Microsoft: Silverlight youth beats Flash experience
Outta your sandbox
It sounds like Microsoft is getting the same treatment from Apple as Adobe Systems when it comes to putting its media player on the iPad and iPhone.
It's been put on hold.
Regardless of whether Silverlight makes it on to either, Microsoft still feels pretty good about how it stacks up against Flash in security - an area where Apple chief executive Steve Jobs recently unloaded on Flash.
There's no Flash on the iPhone, Jobs said, because Flash is riddled with bugs. "Whenever a Mac crashes more often than not it's because of Flash," Jobs said. Adobe's chief technology officer Kevin Lynch fired back: "We don't ship Flash with any known crash bugs."
In an interview ahead of next Tuesday’s release of the latest installment in the Silverlight story, Silverlight 4, corporate vice president for the .Net developer platform Scott Guthrie told The Reg that security and performance for the player are "super critical" to Microsoft.
Overall, he added, Silverlight 4 positions Microsoft "very well" as a technology for building and delivering Rich Internet Applications (RIAs) against the Flash-based Adobe Integrated Runtime (AIR).
The stakes are certainly higher with this version of Silverlight than previous editions.
Silverlight 3 ran applications from the safety of a sand-boxed environment, to protect your PC from potentially malicious code that might be hidden inside that video of the cat playing chopsticks you just downloaded from YouTube and started watching during your lunch break.
But version 4 lets you chose to run applications outside the sandbox as it taps into your computer in a way that would embarrass its predecessors.
Video in Silverlight 4 will integrate with the media hardware on your PC, like the processor and any camcorders - should the application using Silverlight need to use a video, that is. Silverlight 4 adds new APIs that let you re-size and re-position video or other content using Silverlight outside the browser and on the desktop. Applications can be integrated with the task bar at the bottom of your Windows-7 screen or the doc on Apple's OS X. Applications written in Silverlight 4 can also access the PC's clipboard.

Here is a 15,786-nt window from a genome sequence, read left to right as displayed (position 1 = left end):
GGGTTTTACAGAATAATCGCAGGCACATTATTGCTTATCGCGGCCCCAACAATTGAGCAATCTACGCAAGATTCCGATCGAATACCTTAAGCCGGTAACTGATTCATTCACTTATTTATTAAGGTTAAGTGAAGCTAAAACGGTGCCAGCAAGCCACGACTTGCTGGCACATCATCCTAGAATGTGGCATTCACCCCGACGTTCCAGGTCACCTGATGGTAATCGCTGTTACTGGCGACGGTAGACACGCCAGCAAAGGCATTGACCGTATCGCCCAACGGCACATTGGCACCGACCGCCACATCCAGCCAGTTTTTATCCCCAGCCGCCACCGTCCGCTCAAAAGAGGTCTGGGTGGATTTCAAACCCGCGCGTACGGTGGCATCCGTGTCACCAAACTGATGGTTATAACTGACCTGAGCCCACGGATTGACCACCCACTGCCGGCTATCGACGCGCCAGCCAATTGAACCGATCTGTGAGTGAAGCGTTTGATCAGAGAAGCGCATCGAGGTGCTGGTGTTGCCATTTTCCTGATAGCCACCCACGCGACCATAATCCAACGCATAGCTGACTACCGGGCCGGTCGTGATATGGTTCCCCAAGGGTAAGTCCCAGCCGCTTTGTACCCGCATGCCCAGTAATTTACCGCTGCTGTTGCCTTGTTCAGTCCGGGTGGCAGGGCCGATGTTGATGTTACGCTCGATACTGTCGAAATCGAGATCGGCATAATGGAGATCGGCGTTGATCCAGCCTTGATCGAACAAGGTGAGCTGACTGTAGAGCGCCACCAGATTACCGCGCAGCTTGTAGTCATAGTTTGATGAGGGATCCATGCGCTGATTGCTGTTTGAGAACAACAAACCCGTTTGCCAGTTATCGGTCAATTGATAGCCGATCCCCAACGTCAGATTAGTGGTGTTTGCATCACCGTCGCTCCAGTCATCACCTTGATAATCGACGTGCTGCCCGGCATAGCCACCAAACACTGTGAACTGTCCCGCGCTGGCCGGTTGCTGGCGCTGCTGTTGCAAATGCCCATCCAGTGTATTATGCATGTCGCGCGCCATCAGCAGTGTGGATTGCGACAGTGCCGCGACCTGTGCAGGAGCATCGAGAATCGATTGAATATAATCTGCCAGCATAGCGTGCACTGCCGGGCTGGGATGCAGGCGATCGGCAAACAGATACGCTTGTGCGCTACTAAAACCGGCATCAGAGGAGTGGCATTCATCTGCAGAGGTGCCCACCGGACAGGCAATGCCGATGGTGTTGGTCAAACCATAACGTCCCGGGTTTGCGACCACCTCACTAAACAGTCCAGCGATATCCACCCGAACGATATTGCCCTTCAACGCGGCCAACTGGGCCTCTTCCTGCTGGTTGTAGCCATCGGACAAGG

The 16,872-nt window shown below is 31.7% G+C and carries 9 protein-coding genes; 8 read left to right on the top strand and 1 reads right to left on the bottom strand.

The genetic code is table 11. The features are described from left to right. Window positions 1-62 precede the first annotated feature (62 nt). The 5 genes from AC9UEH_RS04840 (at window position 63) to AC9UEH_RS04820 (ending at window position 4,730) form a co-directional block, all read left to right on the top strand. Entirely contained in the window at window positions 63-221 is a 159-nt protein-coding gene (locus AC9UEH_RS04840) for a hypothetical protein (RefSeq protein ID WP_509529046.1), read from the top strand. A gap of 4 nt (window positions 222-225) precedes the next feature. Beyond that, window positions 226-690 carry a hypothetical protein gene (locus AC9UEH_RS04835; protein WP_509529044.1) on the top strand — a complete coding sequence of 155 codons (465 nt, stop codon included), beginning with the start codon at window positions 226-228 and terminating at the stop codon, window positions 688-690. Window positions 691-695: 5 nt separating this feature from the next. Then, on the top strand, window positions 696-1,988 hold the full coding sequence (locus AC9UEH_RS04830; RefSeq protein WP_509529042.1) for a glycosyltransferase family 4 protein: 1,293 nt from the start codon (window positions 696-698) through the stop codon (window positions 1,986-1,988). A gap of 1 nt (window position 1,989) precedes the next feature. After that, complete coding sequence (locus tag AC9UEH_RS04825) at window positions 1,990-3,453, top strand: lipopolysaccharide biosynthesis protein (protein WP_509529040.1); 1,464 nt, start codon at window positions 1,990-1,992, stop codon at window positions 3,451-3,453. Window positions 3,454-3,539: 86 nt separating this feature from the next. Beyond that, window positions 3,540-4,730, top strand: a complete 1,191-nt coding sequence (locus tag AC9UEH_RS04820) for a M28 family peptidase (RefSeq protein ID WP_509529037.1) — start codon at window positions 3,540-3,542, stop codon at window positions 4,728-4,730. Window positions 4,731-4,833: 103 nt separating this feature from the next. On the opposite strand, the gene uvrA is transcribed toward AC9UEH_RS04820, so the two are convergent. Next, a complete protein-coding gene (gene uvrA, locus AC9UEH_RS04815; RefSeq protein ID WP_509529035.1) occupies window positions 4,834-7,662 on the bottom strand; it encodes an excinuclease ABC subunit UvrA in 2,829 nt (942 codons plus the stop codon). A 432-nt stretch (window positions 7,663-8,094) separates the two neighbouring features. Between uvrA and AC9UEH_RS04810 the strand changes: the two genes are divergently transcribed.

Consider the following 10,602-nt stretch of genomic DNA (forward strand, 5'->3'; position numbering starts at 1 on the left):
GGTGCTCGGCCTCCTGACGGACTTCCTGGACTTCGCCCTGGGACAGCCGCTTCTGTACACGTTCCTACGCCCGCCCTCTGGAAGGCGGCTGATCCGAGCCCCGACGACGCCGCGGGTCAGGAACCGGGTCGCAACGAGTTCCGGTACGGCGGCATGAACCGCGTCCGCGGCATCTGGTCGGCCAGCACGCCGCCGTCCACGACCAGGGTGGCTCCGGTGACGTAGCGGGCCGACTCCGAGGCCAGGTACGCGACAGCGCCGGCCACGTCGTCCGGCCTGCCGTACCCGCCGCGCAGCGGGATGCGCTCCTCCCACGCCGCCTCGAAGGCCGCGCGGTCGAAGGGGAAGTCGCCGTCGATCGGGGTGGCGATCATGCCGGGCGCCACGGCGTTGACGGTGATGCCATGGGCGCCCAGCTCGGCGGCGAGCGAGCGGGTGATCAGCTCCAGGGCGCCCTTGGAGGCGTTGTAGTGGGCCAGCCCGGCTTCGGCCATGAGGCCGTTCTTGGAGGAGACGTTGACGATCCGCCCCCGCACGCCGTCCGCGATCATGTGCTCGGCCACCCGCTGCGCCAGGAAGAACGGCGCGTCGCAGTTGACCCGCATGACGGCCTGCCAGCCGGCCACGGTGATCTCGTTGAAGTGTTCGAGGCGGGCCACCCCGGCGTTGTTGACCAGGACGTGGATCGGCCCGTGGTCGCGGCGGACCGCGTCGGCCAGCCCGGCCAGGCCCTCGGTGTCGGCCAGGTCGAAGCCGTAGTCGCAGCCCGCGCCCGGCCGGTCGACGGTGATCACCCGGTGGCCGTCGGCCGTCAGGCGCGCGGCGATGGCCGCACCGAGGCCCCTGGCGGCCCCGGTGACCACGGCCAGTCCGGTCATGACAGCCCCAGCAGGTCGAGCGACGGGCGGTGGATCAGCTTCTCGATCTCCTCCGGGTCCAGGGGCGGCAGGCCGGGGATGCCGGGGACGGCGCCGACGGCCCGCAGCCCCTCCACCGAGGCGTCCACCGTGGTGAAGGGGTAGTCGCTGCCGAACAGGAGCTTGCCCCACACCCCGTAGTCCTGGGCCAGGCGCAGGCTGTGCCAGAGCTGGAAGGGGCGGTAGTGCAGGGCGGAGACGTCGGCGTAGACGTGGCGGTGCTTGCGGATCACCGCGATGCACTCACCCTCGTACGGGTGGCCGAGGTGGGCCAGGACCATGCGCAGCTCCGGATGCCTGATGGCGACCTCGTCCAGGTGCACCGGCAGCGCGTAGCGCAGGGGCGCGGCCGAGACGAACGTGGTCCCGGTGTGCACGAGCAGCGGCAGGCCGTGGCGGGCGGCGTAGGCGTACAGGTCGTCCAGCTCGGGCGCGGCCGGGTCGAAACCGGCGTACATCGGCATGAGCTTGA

Applications in Silverlight 4 can read and write to the file system if the application is supported. And you can customize the chrome and host HTML - handy for running video build in HTML 5 but also potentially handy for cross-site scripting or SQL-injection attacks.
Guthrie said security is something Microsoft worries about every day but noted Silverlight has enjoyed a very good reputation since version 1.0 in 2007. He attributed that to youth.
Silverlight has been built in an era when its been possible to take advantage of the best practices that have evolved as the result of the last decade's word of attacks. Technologies like Flash, which hails from the mid 1990s, predate this and contain layer upon layer of legacy code and fixes to cope with first the PC and then the rise of the web.
"Any code written in the last five years tends to be more secure than the code written 10 years ago - that's true for us and others," Guthrie said. "Silverlight, because it's been written over the last two to three years, is able to incorporate the best practices we've learned. We feel pretty good about Silverlight's security."
Interestingly, during the recent Pwn2Own hacker contest at CanSecWest, Google's Chrome was the only browser not to succumb to attacks from hackers that felled Internet Explorer, Mozilla's Firefox, and Apple's Safari. All these pre-date the two to three year window while Chrome is Silverlight's peer, having been first released in 2008.
Overall, Guthrie said he felt Silverlight 4 positions Microsoft well against Adobe's Flash-based AIR for RIAs. Like Silverlight, AIR breaks down the barrier between downloaded applications and their access to the local hardware and data on your PC.
In many ways, Silverlight 4 closes the gap on Flash and AIR on a features perspective with simple additions like the ability to print from Silverlight and the addition of support for rich text, bi-directional, and RTL text.
Guthrie repeated the latest market-share numbers Microsoft has claimed show Silverlight's growing uptake is closing in on Flash's ubiquity - Adobe claims Flash runs on more than 90 per cent of PCs.
He claimed Microsoft's data shows 60 per cent of all devices on the internet now run Silverlight - up from 45 per cent when in November 2009 when Microsoft released the Silverlight 4 beta. Guthrie cites major events like the Vancouver Winter Olympics, the March Madness basketball frenzy in the US, and Victoria's Secret fashion show have all been broadcast online using the Silverlight player have helped drive uptake as viewers had to downloaded the player.
Guthrie claimed this gives Silverlight RIAs and edge over AIR, because you don't need to download a separate Microsoft RIA runtime. You get the RIA as part of Silverlight. AIR, though, needs to be downloaded separately to Flash, so while Flash is ubiquitous AIR's still striving for penetration. He claimed Silverlight is installed on "three times" as many machines as AIR, making the Silverlight RIA option more attractive to developers looking for an existing market to target.
"While Flash is installed on lots of machines, AIR is not...so the day we ship next week our out-of-browser support will be installed on far more machines than AIR," Guthrie said.
That's a maybe, but there's still one device they all want to be on and that won't be running Silverlight, Flash, or AIR anytime soon. ®
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